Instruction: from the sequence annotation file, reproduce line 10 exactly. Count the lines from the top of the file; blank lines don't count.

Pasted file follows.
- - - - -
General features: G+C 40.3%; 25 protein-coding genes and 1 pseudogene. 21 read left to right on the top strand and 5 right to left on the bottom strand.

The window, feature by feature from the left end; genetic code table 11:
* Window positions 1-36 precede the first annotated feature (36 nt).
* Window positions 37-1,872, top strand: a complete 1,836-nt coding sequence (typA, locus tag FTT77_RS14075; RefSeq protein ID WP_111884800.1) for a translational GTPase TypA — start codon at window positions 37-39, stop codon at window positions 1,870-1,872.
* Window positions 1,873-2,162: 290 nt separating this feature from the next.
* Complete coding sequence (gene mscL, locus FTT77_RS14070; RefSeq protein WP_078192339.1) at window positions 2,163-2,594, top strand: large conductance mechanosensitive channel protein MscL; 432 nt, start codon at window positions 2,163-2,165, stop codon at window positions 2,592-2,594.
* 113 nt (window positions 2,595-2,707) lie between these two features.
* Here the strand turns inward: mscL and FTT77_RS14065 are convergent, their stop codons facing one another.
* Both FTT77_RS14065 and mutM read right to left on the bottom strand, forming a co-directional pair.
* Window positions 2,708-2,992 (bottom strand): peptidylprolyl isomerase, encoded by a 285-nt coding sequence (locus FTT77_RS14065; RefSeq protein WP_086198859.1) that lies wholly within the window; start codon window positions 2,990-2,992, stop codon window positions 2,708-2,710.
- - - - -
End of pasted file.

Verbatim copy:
* Window positions 2,708-2,992 (bottom strand): peptidylprolyl isomerase, encoded by a 285-nt coding sequence (locus FTT77_RS14065; RefSeq protein WP_086198859.1) that lies wholly within the window; start codon window positions 2,990-2,992, stop codon window positions 2,708-2,710.